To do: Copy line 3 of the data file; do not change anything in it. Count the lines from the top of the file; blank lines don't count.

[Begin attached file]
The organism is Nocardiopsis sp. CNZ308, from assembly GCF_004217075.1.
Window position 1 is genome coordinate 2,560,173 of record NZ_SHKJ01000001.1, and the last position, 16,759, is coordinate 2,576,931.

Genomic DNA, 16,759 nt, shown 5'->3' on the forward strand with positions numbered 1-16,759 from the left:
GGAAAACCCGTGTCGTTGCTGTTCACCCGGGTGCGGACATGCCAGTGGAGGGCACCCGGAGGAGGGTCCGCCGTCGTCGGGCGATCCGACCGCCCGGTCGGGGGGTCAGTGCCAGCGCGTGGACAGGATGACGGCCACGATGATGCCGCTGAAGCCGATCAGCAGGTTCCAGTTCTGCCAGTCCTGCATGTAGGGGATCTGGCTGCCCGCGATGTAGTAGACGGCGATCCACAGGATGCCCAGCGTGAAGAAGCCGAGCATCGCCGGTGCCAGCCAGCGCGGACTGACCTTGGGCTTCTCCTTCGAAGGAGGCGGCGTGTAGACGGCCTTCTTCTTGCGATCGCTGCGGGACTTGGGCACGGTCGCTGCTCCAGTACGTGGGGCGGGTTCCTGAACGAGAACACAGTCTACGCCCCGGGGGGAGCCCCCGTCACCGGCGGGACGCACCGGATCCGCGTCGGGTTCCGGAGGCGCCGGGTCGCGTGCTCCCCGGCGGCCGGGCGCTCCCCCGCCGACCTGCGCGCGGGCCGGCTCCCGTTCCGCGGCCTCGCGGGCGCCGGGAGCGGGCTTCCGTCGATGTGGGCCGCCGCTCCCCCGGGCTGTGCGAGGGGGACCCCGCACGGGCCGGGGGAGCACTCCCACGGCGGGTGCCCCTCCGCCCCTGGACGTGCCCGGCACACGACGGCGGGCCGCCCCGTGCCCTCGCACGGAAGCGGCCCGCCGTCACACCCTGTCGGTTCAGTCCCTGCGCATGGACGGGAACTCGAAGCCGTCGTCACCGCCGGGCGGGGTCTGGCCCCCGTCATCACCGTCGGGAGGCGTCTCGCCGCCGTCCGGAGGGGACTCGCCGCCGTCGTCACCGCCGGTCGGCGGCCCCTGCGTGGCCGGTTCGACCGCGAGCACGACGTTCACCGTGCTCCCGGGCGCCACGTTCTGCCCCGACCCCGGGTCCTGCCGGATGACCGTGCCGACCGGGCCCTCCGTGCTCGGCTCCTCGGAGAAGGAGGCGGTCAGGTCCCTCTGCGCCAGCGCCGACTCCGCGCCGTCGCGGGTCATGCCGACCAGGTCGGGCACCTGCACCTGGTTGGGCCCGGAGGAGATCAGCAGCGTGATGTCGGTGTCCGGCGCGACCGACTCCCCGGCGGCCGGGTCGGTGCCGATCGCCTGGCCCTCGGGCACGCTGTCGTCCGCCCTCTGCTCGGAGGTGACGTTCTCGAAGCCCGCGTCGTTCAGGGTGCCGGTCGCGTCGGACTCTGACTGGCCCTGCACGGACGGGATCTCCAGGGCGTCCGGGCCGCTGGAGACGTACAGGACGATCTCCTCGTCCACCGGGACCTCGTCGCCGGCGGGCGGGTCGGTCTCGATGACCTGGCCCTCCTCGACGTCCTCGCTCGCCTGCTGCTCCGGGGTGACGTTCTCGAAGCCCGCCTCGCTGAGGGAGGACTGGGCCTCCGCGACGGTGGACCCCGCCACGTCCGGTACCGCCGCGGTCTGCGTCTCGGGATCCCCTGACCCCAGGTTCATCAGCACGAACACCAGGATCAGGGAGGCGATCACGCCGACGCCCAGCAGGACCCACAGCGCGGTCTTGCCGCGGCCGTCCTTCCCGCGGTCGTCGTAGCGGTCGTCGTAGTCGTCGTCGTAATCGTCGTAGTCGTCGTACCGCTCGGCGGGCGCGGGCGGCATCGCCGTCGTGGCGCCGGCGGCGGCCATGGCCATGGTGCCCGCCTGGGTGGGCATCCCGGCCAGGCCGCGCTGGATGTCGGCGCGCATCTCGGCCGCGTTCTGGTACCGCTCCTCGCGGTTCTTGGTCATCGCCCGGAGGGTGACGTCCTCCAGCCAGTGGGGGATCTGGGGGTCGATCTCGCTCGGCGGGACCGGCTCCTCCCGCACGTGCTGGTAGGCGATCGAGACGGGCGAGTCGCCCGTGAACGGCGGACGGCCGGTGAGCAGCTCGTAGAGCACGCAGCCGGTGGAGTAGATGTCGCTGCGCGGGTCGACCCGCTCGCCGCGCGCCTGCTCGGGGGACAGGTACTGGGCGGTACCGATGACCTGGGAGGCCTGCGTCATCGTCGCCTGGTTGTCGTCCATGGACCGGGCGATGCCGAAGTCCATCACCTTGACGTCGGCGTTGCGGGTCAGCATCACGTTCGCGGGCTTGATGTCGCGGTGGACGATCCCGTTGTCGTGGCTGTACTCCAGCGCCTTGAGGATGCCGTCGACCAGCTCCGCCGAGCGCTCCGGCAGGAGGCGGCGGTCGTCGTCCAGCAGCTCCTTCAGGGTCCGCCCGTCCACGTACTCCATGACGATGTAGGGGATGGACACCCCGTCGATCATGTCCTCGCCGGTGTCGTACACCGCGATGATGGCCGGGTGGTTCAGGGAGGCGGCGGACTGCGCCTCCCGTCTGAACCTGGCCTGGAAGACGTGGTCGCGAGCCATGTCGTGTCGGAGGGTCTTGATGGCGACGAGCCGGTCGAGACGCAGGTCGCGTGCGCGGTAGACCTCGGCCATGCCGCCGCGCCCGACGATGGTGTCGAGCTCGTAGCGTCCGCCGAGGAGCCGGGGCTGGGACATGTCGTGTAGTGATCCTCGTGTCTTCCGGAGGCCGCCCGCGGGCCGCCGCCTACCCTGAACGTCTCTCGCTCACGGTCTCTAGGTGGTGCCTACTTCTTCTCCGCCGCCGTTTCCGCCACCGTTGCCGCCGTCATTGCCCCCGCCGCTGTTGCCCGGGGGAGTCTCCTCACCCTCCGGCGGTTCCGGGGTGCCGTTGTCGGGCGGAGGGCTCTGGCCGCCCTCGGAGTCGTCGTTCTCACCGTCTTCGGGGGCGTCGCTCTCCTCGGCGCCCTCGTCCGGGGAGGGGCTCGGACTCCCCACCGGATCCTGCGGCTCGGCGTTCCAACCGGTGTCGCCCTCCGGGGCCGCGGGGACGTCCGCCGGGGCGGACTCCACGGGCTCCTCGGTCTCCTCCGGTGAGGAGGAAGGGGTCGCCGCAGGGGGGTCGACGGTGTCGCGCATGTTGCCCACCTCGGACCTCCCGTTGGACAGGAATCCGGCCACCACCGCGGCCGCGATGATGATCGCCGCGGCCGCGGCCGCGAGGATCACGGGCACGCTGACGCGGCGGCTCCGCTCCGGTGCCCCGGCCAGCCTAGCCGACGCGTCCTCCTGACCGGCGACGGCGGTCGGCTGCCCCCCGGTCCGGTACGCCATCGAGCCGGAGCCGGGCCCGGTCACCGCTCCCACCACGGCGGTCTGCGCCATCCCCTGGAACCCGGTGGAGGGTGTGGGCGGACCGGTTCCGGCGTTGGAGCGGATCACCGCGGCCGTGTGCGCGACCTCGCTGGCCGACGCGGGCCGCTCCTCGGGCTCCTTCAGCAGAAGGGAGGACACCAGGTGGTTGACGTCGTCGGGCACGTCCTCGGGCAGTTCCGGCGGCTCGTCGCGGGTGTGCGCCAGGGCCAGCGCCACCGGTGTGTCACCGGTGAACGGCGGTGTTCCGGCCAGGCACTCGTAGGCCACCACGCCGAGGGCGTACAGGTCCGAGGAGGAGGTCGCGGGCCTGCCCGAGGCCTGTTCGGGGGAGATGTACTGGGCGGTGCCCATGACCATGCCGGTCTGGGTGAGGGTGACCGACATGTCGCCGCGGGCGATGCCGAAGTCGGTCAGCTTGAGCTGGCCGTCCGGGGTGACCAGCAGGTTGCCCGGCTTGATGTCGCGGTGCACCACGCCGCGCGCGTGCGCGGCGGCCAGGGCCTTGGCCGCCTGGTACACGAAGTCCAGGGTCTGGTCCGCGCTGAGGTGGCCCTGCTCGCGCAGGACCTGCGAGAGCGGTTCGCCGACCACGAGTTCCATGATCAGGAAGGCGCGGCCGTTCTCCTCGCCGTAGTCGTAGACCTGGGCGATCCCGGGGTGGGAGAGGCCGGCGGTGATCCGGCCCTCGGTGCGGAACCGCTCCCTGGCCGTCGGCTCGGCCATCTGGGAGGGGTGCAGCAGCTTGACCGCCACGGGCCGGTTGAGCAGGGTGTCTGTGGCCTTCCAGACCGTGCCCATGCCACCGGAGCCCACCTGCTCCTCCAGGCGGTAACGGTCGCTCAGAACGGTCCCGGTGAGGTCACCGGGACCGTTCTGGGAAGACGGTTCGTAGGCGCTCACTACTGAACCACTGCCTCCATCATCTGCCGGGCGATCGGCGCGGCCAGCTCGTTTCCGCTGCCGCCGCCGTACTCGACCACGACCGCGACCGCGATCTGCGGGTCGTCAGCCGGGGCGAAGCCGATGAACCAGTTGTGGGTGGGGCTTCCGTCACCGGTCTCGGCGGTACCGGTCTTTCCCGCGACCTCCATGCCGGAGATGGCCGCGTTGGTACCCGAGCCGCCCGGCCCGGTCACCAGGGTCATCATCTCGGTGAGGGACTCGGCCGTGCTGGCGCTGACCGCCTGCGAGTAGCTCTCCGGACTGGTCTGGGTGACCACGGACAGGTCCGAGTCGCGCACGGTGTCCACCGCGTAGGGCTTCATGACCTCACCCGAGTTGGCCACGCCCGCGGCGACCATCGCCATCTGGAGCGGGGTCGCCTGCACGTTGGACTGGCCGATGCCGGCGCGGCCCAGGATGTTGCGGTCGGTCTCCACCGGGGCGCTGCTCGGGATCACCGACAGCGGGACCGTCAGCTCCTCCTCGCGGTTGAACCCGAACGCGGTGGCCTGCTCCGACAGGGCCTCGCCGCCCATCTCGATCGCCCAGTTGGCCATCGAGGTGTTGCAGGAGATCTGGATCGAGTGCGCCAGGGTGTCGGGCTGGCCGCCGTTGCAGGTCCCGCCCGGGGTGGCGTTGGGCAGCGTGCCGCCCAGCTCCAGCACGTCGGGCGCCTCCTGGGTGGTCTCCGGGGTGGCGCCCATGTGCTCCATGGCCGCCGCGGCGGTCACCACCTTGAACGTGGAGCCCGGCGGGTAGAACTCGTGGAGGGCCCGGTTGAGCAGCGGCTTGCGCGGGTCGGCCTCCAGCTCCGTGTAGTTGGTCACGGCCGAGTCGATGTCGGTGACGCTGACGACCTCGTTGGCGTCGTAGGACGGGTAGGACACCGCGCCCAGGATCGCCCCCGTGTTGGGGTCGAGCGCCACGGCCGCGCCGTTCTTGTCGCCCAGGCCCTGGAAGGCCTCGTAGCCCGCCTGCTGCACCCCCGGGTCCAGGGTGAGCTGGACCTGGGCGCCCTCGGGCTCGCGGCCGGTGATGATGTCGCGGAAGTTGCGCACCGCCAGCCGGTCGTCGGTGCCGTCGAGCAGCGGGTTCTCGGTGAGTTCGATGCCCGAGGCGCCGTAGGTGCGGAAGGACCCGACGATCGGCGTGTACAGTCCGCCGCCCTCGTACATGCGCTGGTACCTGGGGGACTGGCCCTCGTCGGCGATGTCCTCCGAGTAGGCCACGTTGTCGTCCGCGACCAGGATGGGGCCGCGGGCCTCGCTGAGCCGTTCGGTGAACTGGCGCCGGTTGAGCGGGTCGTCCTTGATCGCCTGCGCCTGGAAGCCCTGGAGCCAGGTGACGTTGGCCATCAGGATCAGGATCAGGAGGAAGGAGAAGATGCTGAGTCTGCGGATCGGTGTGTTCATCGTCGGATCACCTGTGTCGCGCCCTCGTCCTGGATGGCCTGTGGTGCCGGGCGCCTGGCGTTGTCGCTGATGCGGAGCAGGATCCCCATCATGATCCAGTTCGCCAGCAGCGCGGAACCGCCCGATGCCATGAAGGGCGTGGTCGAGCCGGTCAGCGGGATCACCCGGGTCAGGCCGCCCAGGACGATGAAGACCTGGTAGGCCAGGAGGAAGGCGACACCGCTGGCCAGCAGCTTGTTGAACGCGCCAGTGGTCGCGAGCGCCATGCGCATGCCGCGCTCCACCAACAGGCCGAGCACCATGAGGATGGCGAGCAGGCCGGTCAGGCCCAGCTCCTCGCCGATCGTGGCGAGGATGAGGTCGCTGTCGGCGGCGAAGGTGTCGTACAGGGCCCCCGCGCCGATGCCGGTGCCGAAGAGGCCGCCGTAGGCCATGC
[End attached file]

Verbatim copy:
Genomic DNA, 16,759 nt, shown 5'->3' on the forward strand with positions numbered 1-16,759 from the left: